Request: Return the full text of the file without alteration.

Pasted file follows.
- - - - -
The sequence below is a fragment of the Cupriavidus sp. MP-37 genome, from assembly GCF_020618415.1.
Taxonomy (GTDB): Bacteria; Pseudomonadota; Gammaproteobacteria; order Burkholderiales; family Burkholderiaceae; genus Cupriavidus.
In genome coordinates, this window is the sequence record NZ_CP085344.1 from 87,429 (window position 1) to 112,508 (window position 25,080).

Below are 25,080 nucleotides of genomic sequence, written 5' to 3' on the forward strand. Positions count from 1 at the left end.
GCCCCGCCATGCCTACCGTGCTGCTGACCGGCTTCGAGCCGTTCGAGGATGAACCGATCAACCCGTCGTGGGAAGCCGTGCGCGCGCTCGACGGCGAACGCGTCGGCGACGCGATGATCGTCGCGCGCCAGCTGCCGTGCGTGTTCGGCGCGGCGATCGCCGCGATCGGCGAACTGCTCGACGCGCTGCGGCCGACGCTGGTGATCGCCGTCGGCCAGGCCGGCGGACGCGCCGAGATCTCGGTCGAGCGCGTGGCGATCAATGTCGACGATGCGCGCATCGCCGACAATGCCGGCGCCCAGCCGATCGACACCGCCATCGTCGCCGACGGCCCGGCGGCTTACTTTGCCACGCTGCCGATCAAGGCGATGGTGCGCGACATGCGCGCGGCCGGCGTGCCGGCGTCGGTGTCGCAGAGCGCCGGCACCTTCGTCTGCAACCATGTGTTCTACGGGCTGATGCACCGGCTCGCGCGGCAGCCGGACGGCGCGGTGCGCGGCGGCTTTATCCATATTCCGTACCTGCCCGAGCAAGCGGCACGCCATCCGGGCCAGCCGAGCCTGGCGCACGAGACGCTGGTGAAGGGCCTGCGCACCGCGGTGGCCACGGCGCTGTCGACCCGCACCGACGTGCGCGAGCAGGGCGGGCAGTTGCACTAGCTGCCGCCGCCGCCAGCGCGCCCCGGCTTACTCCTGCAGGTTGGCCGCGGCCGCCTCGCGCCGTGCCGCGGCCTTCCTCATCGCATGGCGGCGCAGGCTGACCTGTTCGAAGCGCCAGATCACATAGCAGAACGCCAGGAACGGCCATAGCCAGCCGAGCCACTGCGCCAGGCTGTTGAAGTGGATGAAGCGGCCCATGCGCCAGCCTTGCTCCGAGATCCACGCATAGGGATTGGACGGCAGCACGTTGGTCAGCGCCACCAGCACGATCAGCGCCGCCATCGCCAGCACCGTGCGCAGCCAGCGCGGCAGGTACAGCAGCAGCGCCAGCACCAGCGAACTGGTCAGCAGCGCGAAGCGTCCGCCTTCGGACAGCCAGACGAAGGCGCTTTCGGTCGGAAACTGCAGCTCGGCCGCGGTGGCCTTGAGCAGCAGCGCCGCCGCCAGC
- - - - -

The sequence below is a fragment of the Cupriavidus sp. MP-37 genome, from assembly GCF_020618415.1.
Taxonomy (GTDB): Bacteria; Pseudomonadota; Gammaproteobacteria; order Burkholderiales; family Burkholderiaceae; genus Cupriavidus.
In genome coordinates, this window is the sequence record NZ_CP085344.1 from 87,429 (window position 1) to 112,508 (window position 25,080).

Below are 25,080 nucleotides of genomic sequence, written 5' to 3' on the forward strand. Positions count from 1 at the left end.
GCCCCGCCATGCCTACCGTGCTGCTGACCGGCTTCGAGCCGTTCGAGGATGAACCGATCAACCCGTCGTGGGAAGCCGTGCGCGCGCTCGACGGCGAACGCGTCGGCGACGCGATGATCGTCGCGCGCCAGCTGCCGTGCGTGTTCGGCGCGGCGATCGCCGCGATCGGCGAACTGCTCGACGCGCTGCGGCCGACGCTGGTGATCGCCGTCGGCCAGGCCGGCGGACGCGCCGAGATCTCGGTCGAGCGCGTGGCGATCAATGTCGACGATGCGCGCATCGCCGACAATGCCGGCGCCCAGCCGATCGACACCGCCATCGTCGCCGACGGCCCGGCGGCTTACTTTGCCACGCTGCCGATCAAGGCGATGGTGCGCGACATGCGCGCGGCCGGCGTGCCGGCGTCGGTGTCGCAGAGCGCCGGCACCTTCGTCTGCAACCATGTGTTCTACGGGCTGATGCACCGGCTCGCGCGGCAGCCGGACGGCGCGGTGCGCGGCGGCTTTATCCATATTCCGTACCTGCCCGAGCAAGCGGCACGCCATCCGGGCCAGCCGAGCCTGGCGCACGAGACGCTGGTGAAGGGCCTGCGCACCGCGGTGGCCACGGCGCTGTCGACCCGCACCGACGTGCGCGAGCAGGGCGGGCAGTTGCACTAGCTGCCGCCGCCGCCAGCGCGCCCCGGCTTACTCCTGCAGGTTGGCCGCGGCCGCCTCGCGCCGTGCCGCGGCCTTCCTCATCGCATGGCGGCGCAGGCTGACCTGTTCGAAGCGCCAGATCACATAGCAGAACGCCAGGAACGGCCATAGCCAGCCGAGCCACTGCGCCAGGCTGTTGAAGTGGATGAAGCGGCCCATGCGCCAGCCTTGCTCCGAGATCCACGCATAGGGATTGGACGGCAGCACGTTGGTCAGCGCCACCAGCACGATCAGCGCCGCCATCGCCAGCACCGTGCGCAGCCAGCGCGGCAGGTACAGCAGCAGCGCCAGCACCAGCGAACTGGTCAGCAGCGCGAAGCGTCCGCCTTCGGACAGCCAGACGAAGGCGCTTTCGGTCGGAAACTGCAGCTCGGCCGCGGTGGCCTTGAGCAGCAGCGCCGCCGCCAGC